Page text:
OLB Cam Johnson had three tackles and a quarterback hurry against North Carolina.
The Cavaliers won Saturday’s contest against North Carolina at least in part because they had a good idea what was coming at them. Diligence in two weeks of preparation and subsequent play recognition in the game, Virginia coach Al Groh emphasized, is what allowed the defense to hold the Tar Heels to just three points and 174 total yards.
Just about the only connection that Virginia has to Indiana, though, is that a former head coach of the Indiana football team is the grandfather of a Cavalier volleyball player. The Hoos meet the Hoosiers for the first time this Saturday for Homecoming in Charlottesville where the Cavs will emerge from the Scott Stadium tunnel coming off a win for the first time since Oct. 18, 2008. For Groh and the coaching staff, preparing for a Big Ten squad – even if Indiana isn’t one of the conference’s big ticket teams – will require quite a bit more homework than an ACC opponent.
“One thing for the coaches today [Monday], it’s pretty clear it’s a different kind of day from other weeks, because we don’t have any of that built-in information about the team,” Groh said. “How they tried to play us in the past, who the personnel is, we don’t know anybody from recruiting and what his natural speed is, and so it’s taken deeper research. It’s a fun project to be on, but it’s very challenging. That makes today a very, very important day because everything that follows from today is based on what is discovered during the course of the day from the coaches.”
What’s more, while Indiana has traditionally been a cellar-dweller in the Big Ten, it appears that this year the Hoosiers should be taken more seriously. Michigan needed a late touchdown to defeat Indiana 36-33 at home two weeks ago, and the Hoosiers’ only other loss of the season was a 33-14 defeat to No. 9 Ohio State.
“Indiana is a very, very diverse scheme. They’re doing some pretty cool stuff,” Groh said. “Clearly in having played back-to-back teams like Ohio State and Michigan, there is not much higher level of competition that their players will be exposed to. So I’m sure they’re very confident in the fact that whatever they meet here – we would like to say would be of that level, but we’ll have to prove ourselves that we’re like the guys from the Horseshoe and the Big House.”
With the Cavs’ first win of the season, Groh was naturally asked about the facets of Virginia’s play that have improved since week one. In general, Groh said, his team now knows what it needs to do to win – and in particular, how one poor aspect of Virginia’s performance can erase a number of positives, as turnovers did against William & Mary and special teams did against Southern Mississippi.
“The players have graphic examples just this season of how the result can be dramatically different as a result of those two circumstances,” Groh said. “We see on every level that the team that didn’t get any turnovers one week gets five the next week and they win, or the team turns it over four times the next week and they lose. Maybe they played the same game on offense and defense. It’s such a determinant that it almost trumps everything else that goes on with the game.”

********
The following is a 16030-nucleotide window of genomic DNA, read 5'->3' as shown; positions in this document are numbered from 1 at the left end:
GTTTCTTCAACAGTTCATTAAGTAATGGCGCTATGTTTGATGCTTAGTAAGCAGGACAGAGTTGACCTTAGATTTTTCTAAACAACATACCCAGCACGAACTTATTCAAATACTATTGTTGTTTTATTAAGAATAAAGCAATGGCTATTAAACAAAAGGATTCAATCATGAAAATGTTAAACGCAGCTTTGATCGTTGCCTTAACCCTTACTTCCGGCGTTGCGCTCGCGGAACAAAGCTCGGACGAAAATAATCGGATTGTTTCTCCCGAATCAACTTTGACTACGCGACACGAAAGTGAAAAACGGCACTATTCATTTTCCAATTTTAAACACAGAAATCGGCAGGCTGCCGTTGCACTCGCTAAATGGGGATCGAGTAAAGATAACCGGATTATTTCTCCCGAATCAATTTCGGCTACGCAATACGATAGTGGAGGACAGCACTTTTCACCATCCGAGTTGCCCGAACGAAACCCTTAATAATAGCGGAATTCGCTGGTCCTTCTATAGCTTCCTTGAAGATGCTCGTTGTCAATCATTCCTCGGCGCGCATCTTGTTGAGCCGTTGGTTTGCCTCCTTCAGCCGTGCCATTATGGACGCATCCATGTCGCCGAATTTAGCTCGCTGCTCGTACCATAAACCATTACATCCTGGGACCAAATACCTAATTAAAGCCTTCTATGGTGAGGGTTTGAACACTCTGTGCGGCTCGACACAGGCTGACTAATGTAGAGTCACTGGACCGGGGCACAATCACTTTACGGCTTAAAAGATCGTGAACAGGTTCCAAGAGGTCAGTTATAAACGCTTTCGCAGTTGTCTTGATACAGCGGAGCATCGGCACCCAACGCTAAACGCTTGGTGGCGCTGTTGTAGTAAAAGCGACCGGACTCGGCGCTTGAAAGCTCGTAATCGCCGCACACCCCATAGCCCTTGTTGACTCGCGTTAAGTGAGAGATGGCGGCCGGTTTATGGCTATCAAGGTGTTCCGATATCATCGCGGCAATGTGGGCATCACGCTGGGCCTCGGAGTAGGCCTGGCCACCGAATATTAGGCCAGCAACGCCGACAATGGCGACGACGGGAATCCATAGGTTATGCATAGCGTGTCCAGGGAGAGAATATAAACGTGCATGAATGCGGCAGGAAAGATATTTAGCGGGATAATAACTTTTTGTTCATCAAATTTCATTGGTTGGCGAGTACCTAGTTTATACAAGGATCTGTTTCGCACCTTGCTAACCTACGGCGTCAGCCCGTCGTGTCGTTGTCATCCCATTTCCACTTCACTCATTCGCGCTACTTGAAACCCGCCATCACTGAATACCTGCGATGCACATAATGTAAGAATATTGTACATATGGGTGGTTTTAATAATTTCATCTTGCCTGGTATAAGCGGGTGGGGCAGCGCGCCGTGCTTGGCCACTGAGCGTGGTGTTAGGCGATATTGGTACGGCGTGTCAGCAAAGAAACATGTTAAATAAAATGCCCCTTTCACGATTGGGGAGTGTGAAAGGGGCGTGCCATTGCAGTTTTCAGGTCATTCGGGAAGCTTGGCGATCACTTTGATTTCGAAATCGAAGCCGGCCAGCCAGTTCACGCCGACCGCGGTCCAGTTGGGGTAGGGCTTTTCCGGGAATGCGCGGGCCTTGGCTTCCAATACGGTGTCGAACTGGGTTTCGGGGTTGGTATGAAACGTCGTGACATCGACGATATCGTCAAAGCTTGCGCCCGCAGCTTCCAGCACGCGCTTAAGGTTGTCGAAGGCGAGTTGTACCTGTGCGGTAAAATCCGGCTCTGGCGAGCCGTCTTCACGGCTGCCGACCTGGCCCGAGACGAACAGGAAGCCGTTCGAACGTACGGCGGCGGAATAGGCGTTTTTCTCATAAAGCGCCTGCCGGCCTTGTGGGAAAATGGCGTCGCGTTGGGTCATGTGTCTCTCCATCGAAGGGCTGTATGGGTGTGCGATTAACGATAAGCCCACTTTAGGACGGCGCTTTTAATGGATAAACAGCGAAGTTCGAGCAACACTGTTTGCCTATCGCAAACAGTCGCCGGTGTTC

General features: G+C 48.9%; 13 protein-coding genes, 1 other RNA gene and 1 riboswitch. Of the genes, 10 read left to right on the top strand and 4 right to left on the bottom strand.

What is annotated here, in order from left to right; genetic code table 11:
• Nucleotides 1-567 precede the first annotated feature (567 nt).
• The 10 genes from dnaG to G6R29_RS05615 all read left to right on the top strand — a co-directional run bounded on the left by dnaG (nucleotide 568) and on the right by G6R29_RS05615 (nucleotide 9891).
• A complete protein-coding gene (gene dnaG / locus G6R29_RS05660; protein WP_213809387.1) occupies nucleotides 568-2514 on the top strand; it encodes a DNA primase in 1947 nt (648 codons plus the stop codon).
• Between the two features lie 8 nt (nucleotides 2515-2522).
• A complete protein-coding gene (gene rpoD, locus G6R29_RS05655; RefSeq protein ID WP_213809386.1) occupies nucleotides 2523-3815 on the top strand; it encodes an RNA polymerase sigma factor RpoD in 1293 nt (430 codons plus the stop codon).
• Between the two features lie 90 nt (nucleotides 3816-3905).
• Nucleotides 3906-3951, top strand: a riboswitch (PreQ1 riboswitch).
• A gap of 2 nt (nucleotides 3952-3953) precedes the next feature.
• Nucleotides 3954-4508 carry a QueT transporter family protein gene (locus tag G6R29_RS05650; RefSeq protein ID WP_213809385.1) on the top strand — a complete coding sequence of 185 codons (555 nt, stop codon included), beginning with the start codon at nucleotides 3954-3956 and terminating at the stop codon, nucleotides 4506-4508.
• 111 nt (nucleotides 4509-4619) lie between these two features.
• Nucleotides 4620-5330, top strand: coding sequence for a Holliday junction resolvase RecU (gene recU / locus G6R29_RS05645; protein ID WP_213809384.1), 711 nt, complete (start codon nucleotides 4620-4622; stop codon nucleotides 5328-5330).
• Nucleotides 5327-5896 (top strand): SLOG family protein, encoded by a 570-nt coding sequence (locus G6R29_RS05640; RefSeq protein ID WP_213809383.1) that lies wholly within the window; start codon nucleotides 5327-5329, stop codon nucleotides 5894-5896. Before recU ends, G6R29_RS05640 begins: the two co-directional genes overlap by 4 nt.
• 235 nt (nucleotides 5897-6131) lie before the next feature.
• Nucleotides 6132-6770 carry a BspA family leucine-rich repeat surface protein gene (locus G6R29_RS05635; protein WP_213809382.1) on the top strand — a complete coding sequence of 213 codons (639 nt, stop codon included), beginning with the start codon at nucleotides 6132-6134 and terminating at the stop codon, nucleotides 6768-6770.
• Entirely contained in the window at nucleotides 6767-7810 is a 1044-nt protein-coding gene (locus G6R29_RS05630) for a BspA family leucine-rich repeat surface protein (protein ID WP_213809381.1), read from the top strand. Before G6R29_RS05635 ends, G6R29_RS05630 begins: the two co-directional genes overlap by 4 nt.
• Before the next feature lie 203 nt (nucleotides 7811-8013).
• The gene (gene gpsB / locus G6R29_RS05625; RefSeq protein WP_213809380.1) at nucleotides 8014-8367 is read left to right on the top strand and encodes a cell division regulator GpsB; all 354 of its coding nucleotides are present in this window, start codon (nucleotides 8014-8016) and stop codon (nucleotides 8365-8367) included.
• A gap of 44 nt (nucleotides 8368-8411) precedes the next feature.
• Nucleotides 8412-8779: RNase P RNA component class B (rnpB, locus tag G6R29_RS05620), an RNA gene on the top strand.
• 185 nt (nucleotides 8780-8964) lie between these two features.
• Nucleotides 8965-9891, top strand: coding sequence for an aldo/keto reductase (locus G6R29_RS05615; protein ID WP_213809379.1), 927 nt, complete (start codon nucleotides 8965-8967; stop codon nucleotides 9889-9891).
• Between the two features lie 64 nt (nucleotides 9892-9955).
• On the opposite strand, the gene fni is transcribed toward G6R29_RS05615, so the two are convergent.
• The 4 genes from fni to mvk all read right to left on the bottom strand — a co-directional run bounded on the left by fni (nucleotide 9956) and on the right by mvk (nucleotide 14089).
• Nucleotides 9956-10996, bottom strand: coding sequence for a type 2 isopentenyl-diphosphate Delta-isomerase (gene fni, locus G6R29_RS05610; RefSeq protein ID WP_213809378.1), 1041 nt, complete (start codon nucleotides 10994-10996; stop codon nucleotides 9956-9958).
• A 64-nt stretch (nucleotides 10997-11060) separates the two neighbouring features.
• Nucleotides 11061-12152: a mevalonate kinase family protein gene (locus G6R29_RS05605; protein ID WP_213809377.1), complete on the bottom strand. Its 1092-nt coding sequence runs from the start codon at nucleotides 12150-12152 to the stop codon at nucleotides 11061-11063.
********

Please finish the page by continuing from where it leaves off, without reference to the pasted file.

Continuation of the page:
One thing that changed as the Cavs went from winless to 1-3, players said, is that they watched film of old Virginia practices – in particular, they watched some of the Hoos’ reputably hardest workers, like Chris Long , Cedric Peerman , and Darryl Blackstock.
“Coach Groh put on a tape of a few old guys – how they practiced, and the difference in how we were practicing,” corner Chase Minnifield said. “We really were trying to change work ethic and how fast we practiced.”
Chris Cook has shown a “measureable difference” in his performance since week one, Virginia coach Al Groh said.
On an individual level, Groh noted several players who flourished against the Tar Heels. Groh said that the offensive line opened up holes for Mikell Simpson that allowed his 100-yard rushing day. Brandon Woods , filling in for an injured Rodney McLeod at safety against the Heels, was “outstanding,” Groh said – Woods had four tackles and a quarterback hurry. He also noted that corner Ras-I Dowling has come into his own after a slow start, and that fellow corner Chris Cook has shown a “measureable difference” in his performance after he appeared “rusty” in week one. As for the younger players, Groh said that both Steve Greer and Cam Johnson have shown week-to-week improvement that culminated in excellent performances Saturday.
Groh also noted that Jameel Sewell has improved in his downfield passing, which has shown in his last two outings. Though his stats against Southern Mississippi were more impressive – 312 passing yards, two touchdowns and one interception against SMU, 136 yards, no touchdowns and no interceptions against UNC – Sewell was also quite accurate against the Heels, impressing Groh on several occasions.
“I thought anybody could see there were four really well-thrown balls,” Groh said. “One is a touchdown pass [called back by an illegal procedure penalty] that unfortunately gets forgotten, but it was an excellent read on his part and he got the ball out of there right on time and that was an excellent throw. The ball that Jameel threw to Kris Burd on 2nd-and-18 over on the sideline was a real rope; and two balls that we led off the possession following the field goal, two balls that he threw both for 15 to 18 yard gains back to back were really well thrown balls.”
Even on his incomplete passes on shots downfield, Sewell put the ball where only his receiver could catch it. Groh approved of one such attempt, in which he attempted to connect with Tim Smith on a fly route down the sideline in tight one-on-one coverage.
“They’re like 3-point shots, they’re harder than the put-backs, but it was right there where we had a good shot at it and it was a small opening,” Groh said. “Their player had good position, but you wouldn’t tell the player to do anything differently with the next throw.”
Tired and Dirty